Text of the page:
Mathis, Klunk, and their research team would gather regularly in the PET facility’s conference room and start by drawing on a board the chemical structures of possible new Congo red derivatives. Routinely, they revisited the basic chemical structure of the dye and pushed to find even more derivatives. Yet, after testing 100 or so derivatives, the group still hadn’t managed to get past the brain barrier enough—that is, with a sufficient amount to be useful, to be trackable as a PET imaging agent.

The process was slow. Each synthesis took several days or, sometimes, several weeks, depending on its complexity and the vagaries of the workweek. If the new compound showed promise in the test tube, they’d modify it for PET scanning and evaluate it in animal studies. “We just kept varying things,” says Mathis, “to see what effect the variations would have on the basic properties.” As the two continued to synthesize new derivatives, they did develop a system for more readily determining good candidates. In five or six steps, they could eliminate ones that didn’t breach the brain barrier sufficiently, didn’t bind to beta amyloid efficiently, or didn’t leave the brain, which is crucial for ensuring an effective scanning agent.

All this time, they continued to sandwich the Congo red project among all of their other projects and day-to-day responsibilities. With each small victory, the duo was heartened, but there were long stretches with little success. “That’s the nature of research,” says Mathis.

Perhaps it was their love of fishing that kept them from being frustrated. Most days, it’s simply about being in the stream, enjoying the process, anticipating the hit when the big fish grabs the hook and makes the line scream. Dozens of casts and several hours may pass without a hit. In the lab, too, days, weeks, even months go by without a hit. Still, they fish.

By 1999, they had created more than 200 variations on the theme of Congo red’s chemical essence, but they still weren’t getting enough of the compound into the brain for scanning. They talked about what they should do. Their plan was simple. Keep going. Meanwhile, Yanming Wang, a junior faculty member on Mathis’ research team, was looking for a synthesis project. The duo put him to work. But instead of instructing him to search for more Congo red derivatives, they suggested Wang try Thioflavin T, one of the three dyes Klunk first considered 12 years ago.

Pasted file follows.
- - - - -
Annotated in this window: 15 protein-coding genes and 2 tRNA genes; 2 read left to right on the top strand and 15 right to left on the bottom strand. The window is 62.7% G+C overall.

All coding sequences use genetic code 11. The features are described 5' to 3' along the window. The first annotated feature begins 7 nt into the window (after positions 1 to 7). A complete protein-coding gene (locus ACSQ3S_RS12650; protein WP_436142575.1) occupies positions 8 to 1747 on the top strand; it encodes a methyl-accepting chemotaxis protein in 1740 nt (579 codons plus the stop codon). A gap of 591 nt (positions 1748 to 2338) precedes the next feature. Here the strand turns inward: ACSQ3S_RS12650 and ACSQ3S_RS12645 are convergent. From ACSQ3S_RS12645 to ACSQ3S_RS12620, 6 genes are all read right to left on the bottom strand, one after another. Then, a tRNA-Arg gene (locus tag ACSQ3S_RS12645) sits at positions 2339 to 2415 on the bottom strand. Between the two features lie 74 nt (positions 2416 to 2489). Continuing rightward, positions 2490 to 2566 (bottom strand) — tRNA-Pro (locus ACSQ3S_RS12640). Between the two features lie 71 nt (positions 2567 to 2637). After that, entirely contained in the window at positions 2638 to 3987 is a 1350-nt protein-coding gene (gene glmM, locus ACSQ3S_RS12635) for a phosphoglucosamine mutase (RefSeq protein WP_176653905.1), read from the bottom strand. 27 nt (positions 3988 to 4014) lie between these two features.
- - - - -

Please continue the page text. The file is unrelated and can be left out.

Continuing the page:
“That’s a whole different kind of compound from Congo red,” says Klunk, “but we had learned a lot over the years. We decided to get rid of the positive charge on the dye’s chemical structure.” In so doing, they hoped to sneak the dye past the brain barrier’s electrical radar. “We figured that taking the charge away might give it a better chance of getting into the brain, but we didn’t know if that would ruin its binding to beta amyloid.”

Wang quickly synthesized a few Thioflavin T derivatives without a positive charge. Curious, as always, to see the test results, Mathis went to the lab late one night to find out whether one of the new derivatives breached the brain barrier and bound to beta amyloid.

“All of a sudden, this number came up, and it was much better than I expected,” Mathis recalls. “I thought, ‘This can’t be right.’” The calculations were repeated several times, with the same result. “All I could say was, ‘Wow!’” The derivative was about fivefold better than any other compound they had created. “Lo and behold, just one after another, the properties met our criteria. BAM, BAM, BAM, BAM, BAM.” Mathis called Klunk with the incredibly good news. Fish on!

There was no big celebration for this success. Klunk does admit, though, that when Mathis shared the data with the team, “we were all grins and giggles.” But as soon as the meeting ended, everybody went back to work. “We’re not a too-high or too-low kind of group,” he says.